While the incidence of SIDS has decreased since the launch of the Back to Sleep campaign in 1992, the number of infant deaths resulting from accidental suffocation, asphyxia, and entrapment has increased in recent years1. In 2011, the American Academy of Pediatrics expanded its recommendations to promote safe sleep for infants.

However, a recent study presented at the Pediatric Academic Societies annual meeting in Vancouver, British Columbia indicated that a significant number of parents continue to engage in high-risk sleeping behaviors.2 Of the 1,030 mothers surveyed, almost 20 percent reported sharing a bed with their infant and 10 percent reported routinely putting their infant to sleep on their stomach.

Physicians and hospital staff should set a clear example of safe sleep practices in the inpatient setting. Parents and caregivers are more likely to model the actions demonstrated by their healthcare providers rather than follow verbal instructions. Encourage caregivers to follow the ABC’s of safe sleep for infants: Alone, Back, Crib.

  • The safest place for an infant to sleep is in the same room as their caregiver but not in the same bed.
  • Infants should be placed on their backs to sleep and their tummies to play.
  • Use a crib or bassinet that meets current safety standards
  • Provide a firm sleep surface.
  • Keep loose bedding, bumpers, and toys out of the crib.
  • Do not let an infant overheat.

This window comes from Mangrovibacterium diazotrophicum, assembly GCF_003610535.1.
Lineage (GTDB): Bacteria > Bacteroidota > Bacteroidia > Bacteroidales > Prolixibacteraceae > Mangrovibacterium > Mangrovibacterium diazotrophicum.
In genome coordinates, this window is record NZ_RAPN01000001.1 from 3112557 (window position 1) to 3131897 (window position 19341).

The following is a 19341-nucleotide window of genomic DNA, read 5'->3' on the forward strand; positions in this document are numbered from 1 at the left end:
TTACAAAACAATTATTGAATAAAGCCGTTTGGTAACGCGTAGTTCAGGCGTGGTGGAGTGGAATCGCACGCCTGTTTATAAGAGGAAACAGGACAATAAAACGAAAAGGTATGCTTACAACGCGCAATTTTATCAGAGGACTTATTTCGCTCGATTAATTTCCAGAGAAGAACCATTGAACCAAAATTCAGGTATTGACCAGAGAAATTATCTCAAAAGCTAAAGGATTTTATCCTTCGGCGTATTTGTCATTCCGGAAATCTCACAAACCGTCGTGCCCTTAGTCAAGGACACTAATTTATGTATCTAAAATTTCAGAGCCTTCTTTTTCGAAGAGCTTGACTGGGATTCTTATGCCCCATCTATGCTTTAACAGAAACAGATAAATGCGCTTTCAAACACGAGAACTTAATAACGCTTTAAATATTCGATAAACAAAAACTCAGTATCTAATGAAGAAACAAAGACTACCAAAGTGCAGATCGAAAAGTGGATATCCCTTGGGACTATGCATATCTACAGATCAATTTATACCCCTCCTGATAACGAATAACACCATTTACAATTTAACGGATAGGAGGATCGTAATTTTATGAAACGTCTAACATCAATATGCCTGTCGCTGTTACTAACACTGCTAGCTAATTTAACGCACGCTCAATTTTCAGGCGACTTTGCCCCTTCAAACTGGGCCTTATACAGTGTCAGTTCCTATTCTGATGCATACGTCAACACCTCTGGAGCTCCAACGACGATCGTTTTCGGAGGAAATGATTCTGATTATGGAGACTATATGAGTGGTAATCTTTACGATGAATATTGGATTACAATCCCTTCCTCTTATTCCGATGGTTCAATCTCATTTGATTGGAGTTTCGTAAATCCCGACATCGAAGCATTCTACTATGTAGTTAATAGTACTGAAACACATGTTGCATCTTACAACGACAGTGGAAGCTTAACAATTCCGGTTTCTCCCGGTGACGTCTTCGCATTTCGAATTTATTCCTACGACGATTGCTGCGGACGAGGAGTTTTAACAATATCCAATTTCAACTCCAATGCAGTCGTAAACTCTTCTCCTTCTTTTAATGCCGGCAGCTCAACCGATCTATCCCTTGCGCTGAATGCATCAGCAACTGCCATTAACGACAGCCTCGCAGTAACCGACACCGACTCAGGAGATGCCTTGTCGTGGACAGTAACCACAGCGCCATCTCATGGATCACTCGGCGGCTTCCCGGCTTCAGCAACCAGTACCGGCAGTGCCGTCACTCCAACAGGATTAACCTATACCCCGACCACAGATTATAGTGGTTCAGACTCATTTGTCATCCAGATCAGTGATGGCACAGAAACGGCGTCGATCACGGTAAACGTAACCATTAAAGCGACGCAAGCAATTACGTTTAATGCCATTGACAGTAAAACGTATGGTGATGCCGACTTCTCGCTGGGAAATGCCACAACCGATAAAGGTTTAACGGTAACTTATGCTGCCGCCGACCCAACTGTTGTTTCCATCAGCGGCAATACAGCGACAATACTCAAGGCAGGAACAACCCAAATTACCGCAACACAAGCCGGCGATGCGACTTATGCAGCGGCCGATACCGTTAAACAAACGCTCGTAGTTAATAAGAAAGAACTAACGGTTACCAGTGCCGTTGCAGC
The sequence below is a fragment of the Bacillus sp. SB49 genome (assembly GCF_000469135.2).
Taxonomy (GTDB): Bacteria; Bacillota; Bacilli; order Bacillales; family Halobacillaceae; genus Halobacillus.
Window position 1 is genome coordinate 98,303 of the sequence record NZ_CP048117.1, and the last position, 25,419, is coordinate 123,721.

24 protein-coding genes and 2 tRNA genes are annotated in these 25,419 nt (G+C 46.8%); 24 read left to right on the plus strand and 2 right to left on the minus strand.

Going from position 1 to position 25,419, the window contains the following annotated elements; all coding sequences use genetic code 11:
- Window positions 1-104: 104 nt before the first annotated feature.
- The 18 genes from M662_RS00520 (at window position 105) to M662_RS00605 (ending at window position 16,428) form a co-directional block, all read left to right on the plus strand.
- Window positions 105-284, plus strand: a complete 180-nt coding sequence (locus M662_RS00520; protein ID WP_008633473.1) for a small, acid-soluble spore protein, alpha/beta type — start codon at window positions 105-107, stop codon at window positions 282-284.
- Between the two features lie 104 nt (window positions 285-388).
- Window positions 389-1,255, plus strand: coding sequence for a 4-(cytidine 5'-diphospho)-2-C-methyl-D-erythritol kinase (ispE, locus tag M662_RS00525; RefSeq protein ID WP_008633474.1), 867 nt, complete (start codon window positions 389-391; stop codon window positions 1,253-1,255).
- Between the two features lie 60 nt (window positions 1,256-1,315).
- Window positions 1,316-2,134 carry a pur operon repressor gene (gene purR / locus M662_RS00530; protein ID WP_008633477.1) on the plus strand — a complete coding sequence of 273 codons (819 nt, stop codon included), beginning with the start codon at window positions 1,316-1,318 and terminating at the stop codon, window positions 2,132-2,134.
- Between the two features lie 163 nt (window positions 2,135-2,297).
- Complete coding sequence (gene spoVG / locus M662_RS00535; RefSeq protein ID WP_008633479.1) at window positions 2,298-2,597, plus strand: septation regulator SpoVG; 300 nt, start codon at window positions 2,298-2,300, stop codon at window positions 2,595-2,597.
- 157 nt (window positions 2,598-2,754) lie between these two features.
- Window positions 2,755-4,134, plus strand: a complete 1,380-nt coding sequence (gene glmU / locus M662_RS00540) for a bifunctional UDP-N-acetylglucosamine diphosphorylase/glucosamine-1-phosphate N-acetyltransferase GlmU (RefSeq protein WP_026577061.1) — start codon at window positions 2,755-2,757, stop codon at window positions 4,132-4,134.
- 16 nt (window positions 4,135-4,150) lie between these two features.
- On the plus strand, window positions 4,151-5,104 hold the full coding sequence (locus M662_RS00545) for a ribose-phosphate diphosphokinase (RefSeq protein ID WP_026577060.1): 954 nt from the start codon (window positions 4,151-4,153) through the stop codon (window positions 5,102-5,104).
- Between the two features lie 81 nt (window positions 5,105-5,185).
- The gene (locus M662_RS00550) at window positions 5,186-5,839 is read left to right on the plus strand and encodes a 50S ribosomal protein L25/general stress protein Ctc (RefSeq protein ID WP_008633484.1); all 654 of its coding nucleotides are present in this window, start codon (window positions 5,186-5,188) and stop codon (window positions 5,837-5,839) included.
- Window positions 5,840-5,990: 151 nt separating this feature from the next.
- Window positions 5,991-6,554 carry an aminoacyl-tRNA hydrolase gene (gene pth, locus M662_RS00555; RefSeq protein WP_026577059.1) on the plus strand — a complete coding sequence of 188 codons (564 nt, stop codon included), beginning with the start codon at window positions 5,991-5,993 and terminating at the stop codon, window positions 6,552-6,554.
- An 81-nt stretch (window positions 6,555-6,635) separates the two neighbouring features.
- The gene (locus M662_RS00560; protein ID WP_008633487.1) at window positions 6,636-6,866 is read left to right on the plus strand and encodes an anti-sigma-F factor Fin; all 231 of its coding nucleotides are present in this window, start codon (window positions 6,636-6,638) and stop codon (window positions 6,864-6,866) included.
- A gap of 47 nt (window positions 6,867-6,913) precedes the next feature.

In addition to promoting safe sleeping environments, healthcare providers must also convey to parents the importance of practicing Tummy Time while their infant is awake to support motor development3 and prevent positional plagiocephaly and torticollis.



  • [1] Task Force on Sudden Infant Death Syndrome. SIDS and other sleep-related infant deaths: expansion of recommendations for a safe infant sleeping environment. 2011; 128(5): 1030-39.

  • [2] Colson E, et al. Reports of infant sleep behaviors from a national sample of mothers: the study of attitudes and factors affecting infant care (SAFE). Platform session presented at: Pediatric Academic Societies Annual Meeting; 2014 May 3-6; Vancouver, British Columbia.

  • [3]  Pin T, Eldridge B, and Galea MP. A review of the effects of sleep position, play position and equipment use on motor development of infants. Development Medicine and Child Neurology. 2007; 49: 858-67.